Initial results are promising – and as AGD has become a costly problem in other countries, “a solution could be worth $1 billion internationally”, says CSIRO.
4. SUSTAINABLE FEEDSTOCK: Fish waste, microbes and lupins
Skyrocketing fishmeal prices have sparked a new, lucrative aquaculture industry: sustainable prawn feed.
Animal-nutrient supplier Ridley AgriProducts says the cost of fishmeal globally has near-doubled in the past year, now accounting for almost half producers’ input costs.
In response, Ridley has developed a sustainable fishmeal from recycled fish offcuts and by-products, being trialled at Australian Prawn Farms in Ilbilbie, Queensland. “Preliminary results show it’s ‘like for like’ with the prawns’ current diet,” says APF General Manager Matt West.
Currently, fish waste comes from a tuna cannery and Sydney Fish Market but West says Australia’s salmon and barramundi industries could be future sources.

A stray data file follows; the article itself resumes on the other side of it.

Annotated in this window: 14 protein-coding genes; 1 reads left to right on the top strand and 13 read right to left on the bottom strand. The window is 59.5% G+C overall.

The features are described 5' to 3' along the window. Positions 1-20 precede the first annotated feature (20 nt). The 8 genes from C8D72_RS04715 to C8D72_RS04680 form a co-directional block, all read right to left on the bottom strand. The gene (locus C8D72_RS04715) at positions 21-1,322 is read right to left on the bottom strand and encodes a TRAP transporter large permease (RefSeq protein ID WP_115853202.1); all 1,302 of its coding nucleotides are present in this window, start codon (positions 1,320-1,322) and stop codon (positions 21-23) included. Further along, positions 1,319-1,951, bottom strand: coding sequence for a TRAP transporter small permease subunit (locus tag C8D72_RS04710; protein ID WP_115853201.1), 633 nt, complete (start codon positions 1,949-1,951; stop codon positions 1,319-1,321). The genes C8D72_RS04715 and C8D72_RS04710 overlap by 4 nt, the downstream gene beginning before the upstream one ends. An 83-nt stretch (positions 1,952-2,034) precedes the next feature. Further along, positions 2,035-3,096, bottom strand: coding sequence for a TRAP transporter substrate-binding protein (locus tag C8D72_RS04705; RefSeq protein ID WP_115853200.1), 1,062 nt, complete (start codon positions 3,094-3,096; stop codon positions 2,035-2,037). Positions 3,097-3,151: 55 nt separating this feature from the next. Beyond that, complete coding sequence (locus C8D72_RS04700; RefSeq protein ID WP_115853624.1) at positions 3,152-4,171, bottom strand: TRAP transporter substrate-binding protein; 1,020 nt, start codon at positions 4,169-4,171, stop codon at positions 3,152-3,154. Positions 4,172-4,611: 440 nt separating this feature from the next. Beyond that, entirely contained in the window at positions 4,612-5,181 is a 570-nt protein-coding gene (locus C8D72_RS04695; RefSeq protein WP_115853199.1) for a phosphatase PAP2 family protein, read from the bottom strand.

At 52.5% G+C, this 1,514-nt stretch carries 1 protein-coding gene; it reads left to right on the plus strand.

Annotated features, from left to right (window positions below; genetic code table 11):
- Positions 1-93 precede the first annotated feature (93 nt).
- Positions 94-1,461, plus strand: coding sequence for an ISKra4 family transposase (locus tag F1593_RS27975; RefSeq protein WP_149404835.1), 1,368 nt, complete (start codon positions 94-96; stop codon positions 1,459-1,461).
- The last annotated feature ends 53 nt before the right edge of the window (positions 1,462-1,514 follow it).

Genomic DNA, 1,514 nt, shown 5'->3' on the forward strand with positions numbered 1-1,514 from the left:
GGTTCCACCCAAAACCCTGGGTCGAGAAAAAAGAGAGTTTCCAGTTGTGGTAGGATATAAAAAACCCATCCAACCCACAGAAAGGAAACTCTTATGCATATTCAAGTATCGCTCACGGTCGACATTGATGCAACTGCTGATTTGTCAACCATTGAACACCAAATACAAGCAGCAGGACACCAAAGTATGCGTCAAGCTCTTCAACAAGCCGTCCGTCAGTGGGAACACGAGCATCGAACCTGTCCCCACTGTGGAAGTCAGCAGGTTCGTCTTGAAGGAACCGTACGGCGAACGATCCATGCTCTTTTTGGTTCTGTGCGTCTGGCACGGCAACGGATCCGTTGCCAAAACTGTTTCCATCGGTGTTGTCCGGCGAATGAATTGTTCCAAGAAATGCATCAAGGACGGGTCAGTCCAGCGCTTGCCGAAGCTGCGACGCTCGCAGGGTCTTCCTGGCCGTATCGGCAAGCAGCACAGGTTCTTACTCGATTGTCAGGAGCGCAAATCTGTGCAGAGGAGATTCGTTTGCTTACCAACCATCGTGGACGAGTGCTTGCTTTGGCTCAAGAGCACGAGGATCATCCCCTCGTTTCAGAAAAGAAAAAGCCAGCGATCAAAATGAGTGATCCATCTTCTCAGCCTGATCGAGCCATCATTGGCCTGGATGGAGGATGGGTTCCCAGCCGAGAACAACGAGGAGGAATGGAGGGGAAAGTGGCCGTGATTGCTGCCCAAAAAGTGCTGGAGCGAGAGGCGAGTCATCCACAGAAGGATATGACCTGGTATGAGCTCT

Ridley is also the agent for CSIRO’s prawn-feed supplement Novacq™, a carbon-based additive produced by pond-grown, self-replenishing marine microbes, developed over a decade in collaboration with Australia’s $75 million prawn industry.
Overseas research also highlights the potential of lupins, which Australia produces in abundance, as a nutrient-rich fishmeal substitute.
5. AQUAPONICS: Barramundi with your salad?
Near Cobbity in Western Sydney, a $5 million, state-of-the-art aquaponics facility is growing barramundi and herbs simultaneously with minimal inputs and zero effluent.
On a seven-hectare site owned by The University of Sydney, herb beds are linked by a complex system of pipes to tanks containing barramundi. The patented closed-loop system, which developers Urban Ecological Systems Australia (UESA) claim is “the first of its size and scale in the world”, transforms fish waste into safe plant nutrients that feed parsley and coriander; with water recirculated and beneficial insects replacing chemical pesticides. It produces 15,000-20,000 kilograms of barramundi annually.
In 2013, UESA and marketing partner Edison Australia negotiated a five-year agreement with Coles to supply product to its stores NSW-wide, with an estimated 10 percent of revenue coming from the farmed fish.